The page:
COMM11007 Week 7 Blog Activities

Week 7 – Blog Activity 

1. Inquiry: Review Chapter 11 of your Media Writing text (Whitaker, Ramsey & Smith). Summarise the key points of this chapter, and answer the question: What are the key differences between writing for broadcast and print-based media? 

Key Points of Chapter 11 – Preparing Broadcast Copy.

·                  Radio and TV stories are designed to be spoken over the air.
·                  Simple, direct style to get attention in a limited time frame.
·                  Time pressed audiences want the essentials quickly.
·                  Write conversationally with clarity, so the words can be pronounced and heard easily.
·                  Use the inverted pyramid style to write the story, with the most important details first, leading into the story, which will be brief due to time constraints, so details might be cut.
·                  Don’t crowd broadcast leads with too much detail.
·                  Get rid of unnecessary words. Don’t begin with numbers or figures.
·                  Keep sentences brief, energetic and simple – one thought to a sentence. Vary sentence length.
·                  Rule of 20 in which each syllable in a sentence counts as one unit.
·                  Use active voice, with strong, declarative subject-verb-object sentences.
·                  The action is happening now, you are the ears and eyes on the spot.
·                  Re-write, freshen and update copy.

Key differences between writing for broadcast and print-based media.

·                  Broadcast copy is written for the ear and not the eye. This limits the listener/viewer to hearing the story once. Although, these days podcasts, ABC iview and SBS ondemand services allow you to hear/see stories again.
·                  Needs to be simpler than print to grab attention in a set number of minutes and seconds. Audiences are often listening casually, and have short attention spans.
·                  Broadcast copy must be written with two audiences in mind – the reporter/announcer and the viewer/listener. Words must be clear and precise so they can be spoken and heard properly.
·                  Newscasts are repeated, so they need to be freshened up with additional information as it comes to hand.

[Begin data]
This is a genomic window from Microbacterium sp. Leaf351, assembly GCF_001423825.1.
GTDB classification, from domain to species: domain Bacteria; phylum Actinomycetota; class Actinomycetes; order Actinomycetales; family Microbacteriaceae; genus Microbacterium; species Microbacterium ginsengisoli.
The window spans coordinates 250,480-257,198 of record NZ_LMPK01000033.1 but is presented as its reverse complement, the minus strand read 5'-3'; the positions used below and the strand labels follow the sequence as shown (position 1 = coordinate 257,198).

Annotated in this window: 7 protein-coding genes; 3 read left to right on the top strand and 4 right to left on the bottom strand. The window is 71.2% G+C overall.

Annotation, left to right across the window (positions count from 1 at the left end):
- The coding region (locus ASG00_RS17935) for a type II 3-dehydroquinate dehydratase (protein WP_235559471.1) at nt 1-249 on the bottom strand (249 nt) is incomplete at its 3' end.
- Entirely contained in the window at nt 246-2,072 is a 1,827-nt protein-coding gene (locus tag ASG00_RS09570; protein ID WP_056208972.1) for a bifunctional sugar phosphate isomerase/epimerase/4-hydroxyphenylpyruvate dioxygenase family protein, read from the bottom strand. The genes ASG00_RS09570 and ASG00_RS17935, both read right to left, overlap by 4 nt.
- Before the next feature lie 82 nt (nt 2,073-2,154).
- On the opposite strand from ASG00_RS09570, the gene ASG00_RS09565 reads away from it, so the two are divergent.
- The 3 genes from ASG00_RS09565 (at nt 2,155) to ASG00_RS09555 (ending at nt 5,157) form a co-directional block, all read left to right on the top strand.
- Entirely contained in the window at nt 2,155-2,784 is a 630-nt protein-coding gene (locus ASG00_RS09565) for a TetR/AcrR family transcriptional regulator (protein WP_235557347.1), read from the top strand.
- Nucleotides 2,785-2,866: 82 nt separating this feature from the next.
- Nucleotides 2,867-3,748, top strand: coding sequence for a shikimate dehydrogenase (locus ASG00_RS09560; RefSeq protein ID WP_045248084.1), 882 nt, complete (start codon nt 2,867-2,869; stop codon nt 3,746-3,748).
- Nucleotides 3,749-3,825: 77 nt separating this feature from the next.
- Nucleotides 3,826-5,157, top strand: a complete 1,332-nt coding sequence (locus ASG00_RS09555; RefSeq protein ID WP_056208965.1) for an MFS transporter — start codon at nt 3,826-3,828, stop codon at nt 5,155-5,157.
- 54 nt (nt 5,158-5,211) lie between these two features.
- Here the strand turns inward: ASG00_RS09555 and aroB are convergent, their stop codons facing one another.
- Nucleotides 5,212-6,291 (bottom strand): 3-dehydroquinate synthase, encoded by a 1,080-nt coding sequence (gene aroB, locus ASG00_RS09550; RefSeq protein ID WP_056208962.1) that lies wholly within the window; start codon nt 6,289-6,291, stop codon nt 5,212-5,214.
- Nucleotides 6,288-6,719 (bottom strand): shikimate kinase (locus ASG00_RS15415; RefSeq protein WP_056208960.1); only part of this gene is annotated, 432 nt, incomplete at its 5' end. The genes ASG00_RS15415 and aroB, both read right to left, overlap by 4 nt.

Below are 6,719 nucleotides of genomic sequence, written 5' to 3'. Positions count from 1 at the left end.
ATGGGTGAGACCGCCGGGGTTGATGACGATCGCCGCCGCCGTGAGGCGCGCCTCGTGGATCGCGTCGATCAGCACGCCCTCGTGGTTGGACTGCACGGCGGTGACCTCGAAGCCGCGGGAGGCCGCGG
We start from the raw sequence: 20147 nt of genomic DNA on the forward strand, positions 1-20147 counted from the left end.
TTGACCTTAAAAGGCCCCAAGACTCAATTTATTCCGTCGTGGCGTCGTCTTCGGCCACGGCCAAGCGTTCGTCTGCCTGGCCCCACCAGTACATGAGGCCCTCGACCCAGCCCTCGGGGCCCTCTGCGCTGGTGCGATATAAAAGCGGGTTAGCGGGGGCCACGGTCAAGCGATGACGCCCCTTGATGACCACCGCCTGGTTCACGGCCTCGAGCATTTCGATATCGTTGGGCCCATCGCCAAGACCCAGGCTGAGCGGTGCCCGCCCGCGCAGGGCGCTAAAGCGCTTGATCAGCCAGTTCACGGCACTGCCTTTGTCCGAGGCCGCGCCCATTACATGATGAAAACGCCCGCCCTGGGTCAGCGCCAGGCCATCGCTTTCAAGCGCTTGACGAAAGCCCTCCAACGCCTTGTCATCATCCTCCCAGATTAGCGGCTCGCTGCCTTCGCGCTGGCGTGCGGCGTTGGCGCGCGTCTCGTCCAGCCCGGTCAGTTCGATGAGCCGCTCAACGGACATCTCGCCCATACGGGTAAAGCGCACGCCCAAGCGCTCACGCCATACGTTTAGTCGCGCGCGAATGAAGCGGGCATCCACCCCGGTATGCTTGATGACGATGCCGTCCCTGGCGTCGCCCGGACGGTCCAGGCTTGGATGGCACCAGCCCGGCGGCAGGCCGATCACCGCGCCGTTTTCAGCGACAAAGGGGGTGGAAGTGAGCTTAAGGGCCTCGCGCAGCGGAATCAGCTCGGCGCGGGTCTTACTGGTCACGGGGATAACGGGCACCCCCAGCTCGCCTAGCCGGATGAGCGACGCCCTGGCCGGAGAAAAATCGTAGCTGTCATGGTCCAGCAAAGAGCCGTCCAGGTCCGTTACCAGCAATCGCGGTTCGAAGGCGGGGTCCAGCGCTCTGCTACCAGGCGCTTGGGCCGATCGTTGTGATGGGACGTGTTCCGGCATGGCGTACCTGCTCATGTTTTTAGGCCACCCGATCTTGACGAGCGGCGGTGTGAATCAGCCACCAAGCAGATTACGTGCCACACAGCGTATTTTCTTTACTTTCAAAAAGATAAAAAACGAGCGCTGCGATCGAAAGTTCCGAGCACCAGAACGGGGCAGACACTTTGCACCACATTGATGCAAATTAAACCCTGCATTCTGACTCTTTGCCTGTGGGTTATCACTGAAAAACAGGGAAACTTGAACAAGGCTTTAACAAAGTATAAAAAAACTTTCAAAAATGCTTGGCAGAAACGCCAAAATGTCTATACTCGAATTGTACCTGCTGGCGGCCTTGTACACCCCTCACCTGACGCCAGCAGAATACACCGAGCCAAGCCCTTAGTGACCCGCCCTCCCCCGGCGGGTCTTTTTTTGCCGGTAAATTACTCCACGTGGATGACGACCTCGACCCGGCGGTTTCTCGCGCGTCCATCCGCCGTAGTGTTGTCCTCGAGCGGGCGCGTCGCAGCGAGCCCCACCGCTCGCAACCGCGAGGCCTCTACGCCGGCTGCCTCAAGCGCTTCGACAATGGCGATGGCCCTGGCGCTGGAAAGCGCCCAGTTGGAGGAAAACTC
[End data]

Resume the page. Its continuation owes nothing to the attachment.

·                  Just write and report the news. Leave the interpretations to the audience.
·                  Radio, TV and increasingly the internet and social media create immediacy by combining all their visuals and sound, to involve the audience in the event. 
·                  According to Whitaker, Ramsay & Smith (2012, p. 285), in the New New Media, outstanding writing ability is not enough. The communication specialist needs to integrate content and Web applications, including social media in all its facets to create top quality writing – plus keep on top of the ever-changing technologies that are being used.


     Whitaker, WR, Ramsey, JE, & Smith RD 2012, Media Writing print, broadcast, and public relations, 4th edn, Routledge, New York and London.

2. Practical: In Week 4, you interviewed someone and wrote a short article using their speech. Return to this interview, and write that news story as a very short broadcast audio visual script.

‘I am busy organising Mum’s 60th Birthday celebrations,’ Shannon said, ‘With a Rock’n’Roll theme; to be held at the hall in Pambula on the South Coast, where mum lives.’
Picture of the hall at Pambula.
‘Family, education, work and her 15 year old Pomeranian dog, Misty; are all things that are important to Shannon.’
Tweet of Shannon in the office, where she works, at Cooma University Centre.
‘My two aunts and grandparents encouraged and mentored me to pursue an education,’ Shannon said.
A picture of Shannon and her two aunts, and grandparents, when she was younger.
‘I completed a Bachelor of Arts Degree in English Literature, at Newcastle University,’ Shannon said. 
Photo of Shannon on her Graduation day.